Successful onboarding tips for a new medical coder

Aug. 31, 2022 / By Robert Franco, CCS

The moment you waited for is finally here: You have been hired as a medical coder! You might be having moments of pure joy mixed with some anxiety. It is great that you now have a position in your field, but with this opportunity comes new requirements: productivity and quality standards, to name a few. This can be overwhelming at times, but I want you to know you are not alone. All of us went through this at one point in our careers. Here are some helpful tips on how to be successful in your new role and build a rewarding career within health information management (HIM):   

  1. Fill out all necessary human resources paperwork as soon as possible. You do not want a technicality to derail your position.

  2. Have an open mind. Whether you are new to the company, new to being a coder or both, there is always something to learn. You are bound to make mistakes, so allow yourself to grow from these and move forward.

  3. Most people you encounter are trying to do their work successfully. By allowing yourself to learn and grow from interactions, you add value to yourself and the team.

  4. Network as best you can, within the company and outside.   
    1. Inside the company, volunteer for cross-departmental teams or activities. When you learn from others how your role impacts the organization, you get a better sense of your duties.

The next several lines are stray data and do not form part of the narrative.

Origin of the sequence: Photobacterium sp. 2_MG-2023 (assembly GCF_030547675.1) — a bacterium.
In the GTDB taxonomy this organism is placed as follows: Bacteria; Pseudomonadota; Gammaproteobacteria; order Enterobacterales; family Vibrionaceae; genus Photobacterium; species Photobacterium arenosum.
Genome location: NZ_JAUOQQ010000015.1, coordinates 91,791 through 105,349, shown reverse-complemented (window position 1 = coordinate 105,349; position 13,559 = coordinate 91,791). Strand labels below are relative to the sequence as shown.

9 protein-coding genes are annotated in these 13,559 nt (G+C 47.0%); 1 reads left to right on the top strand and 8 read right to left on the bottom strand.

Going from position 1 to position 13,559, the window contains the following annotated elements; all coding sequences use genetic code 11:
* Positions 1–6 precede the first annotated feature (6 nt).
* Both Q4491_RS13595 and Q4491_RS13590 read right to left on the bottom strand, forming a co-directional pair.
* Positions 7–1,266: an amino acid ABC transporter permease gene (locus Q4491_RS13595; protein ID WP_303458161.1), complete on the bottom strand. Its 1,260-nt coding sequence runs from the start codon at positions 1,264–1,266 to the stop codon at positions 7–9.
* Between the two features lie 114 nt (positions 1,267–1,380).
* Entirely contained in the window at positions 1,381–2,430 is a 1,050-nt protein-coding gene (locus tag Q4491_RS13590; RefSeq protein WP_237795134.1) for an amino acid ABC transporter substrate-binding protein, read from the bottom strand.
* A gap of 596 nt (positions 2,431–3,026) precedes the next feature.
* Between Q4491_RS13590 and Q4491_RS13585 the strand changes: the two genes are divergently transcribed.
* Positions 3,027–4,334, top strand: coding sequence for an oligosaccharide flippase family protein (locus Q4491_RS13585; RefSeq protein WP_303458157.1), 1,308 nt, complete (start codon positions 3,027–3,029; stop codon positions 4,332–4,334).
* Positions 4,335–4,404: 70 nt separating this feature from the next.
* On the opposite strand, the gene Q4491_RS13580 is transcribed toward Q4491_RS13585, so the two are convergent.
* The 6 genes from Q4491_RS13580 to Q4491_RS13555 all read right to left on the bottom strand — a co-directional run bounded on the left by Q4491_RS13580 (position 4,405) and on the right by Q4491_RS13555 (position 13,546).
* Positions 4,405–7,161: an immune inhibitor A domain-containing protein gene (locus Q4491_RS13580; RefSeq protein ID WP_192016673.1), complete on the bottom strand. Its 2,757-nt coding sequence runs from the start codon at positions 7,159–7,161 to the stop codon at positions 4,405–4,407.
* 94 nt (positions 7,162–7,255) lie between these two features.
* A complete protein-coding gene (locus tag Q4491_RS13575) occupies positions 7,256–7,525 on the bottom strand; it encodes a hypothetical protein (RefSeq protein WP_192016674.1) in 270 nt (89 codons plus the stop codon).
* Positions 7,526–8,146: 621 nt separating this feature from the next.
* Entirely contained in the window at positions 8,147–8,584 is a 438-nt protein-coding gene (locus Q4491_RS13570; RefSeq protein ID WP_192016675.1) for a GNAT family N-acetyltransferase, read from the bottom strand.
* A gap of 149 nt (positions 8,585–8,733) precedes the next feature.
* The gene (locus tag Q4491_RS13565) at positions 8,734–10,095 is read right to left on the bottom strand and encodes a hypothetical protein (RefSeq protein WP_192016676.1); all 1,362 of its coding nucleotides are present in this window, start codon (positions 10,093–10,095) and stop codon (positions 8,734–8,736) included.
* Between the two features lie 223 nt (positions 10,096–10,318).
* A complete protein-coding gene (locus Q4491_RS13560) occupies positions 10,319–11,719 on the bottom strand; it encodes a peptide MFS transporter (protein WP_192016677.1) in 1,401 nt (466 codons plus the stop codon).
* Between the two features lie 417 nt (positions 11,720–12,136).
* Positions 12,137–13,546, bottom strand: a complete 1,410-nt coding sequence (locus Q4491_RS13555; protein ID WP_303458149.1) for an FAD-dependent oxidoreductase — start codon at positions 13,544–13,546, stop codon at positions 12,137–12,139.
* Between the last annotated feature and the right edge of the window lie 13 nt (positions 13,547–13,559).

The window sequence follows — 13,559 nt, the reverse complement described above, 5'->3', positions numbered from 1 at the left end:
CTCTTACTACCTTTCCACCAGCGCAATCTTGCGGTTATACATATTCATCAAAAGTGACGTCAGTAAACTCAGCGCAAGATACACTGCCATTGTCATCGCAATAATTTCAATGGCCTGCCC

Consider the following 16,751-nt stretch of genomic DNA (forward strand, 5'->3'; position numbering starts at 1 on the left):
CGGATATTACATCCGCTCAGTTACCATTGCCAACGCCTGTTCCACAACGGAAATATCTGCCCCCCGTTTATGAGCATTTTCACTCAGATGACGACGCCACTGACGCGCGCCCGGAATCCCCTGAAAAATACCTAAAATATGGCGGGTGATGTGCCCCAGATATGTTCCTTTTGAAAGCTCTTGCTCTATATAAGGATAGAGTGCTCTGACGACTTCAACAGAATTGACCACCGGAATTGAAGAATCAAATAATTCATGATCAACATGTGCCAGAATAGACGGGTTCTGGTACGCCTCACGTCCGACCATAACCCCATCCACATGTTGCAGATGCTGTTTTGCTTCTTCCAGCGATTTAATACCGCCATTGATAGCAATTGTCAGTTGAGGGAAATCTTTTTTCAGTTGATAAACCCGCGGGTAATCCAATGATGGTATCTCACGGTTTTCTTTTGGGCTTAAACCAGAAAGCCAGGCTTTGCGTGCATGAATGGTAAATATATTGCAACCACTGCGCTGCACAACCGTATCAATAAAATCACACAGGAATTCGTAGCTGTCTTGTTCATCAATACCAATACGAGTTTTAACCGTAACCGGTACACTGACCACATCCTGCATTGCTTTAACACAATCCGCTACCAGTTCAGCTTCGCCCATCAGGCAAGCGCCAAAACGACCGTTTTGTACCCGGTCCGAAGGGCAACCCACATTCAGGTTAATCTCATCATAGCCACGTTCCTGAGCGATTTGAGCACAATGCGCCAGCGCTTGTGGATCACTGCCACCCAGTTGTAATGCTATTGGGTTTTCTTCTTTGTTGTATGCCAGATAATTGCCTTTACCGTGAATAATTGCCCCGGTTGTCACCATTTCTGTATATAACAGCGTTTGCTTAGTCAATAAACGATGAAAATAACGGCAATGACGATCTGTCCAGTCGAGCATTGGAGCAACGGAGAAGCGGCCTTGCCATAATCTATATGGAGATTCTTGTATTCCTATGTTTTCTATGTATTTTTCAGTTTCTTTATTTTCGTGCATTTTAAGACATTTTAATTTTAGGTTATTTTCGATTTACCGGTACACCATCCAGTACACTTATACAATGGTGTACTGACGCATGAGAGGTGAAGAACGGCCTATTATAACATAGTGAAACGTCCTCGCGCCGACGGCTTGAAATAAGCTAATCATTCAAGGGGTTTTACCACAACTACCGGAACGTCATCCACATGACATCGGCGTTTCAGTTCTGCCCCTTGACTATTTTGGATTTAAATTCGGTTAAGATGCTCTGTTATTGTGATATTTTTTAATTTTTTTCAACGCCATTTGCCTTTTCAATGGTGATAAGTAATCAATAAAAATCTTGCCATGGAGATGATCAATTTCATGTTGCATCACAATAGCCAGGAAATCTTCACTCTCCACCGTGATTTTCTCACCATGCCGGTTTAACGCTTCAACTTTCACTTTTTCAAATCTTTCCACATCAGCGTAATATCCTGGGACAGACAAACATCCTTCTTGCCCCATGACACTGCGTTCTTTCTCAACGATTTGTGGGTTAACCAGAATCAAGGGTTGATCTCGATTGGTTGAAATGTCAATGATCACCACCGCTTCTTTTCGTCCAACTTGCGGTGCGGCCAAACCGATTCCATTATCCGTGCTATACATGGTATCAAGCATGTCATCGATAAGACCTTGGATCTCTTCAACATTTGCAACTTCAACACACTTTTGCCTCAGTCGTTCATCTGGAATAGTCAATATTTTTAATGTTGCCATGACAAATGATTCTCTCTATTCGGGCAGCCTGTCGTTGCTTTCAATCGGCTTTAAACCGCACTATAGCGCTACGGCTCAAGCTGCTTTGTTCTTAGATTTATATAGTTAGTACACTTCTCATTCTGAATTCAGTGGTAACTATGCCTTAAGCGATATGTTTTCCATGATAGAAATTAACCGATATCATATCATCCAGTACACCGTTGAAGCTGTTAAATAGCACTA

2. Outside the company, join local coding groups or chapters. Members of these groups can teach you helpful tricks, tell you about upcoming changes and help you get continuing education credits (CEUs) for your certification.
  5. Keep your coding books nearby or have your electronic coding tools open on your computer all the time. If you have the books, make sure to label helpful sections like Evaluation and Management (E/M), modifiers, etc. Play around in the electronic tools.  Learn where to find the coding clinics and other helpful links. There is no way you can remember every code or rule, but if you can maximize your time looking for an answer, you will increase your productivity.

  6. Be prepared for meetings. Whether in person or online, arrive at the meeting a few minutes before it starts. If you have questions, be ready to pose them. If you have something you want to present, have the program up, logged in and ready to go. In short, do not waste anyone’s time.

  7. In a new position, seek out training materials. Take time to review them, making your own notes. Review pertinent material at the beginning and end of each day.

There will be difficult and stressful moments, but remember to give yourself room to grow and learn from these moments. You need time to settle into your new role or the company’s culture (if completely new). I hope you found these tips useful and good luck in your new role!

For tips on becoming a medical coder see my previous blog.    

Robert Franco, CCS is a coding analyst at 3M Health Information Systems.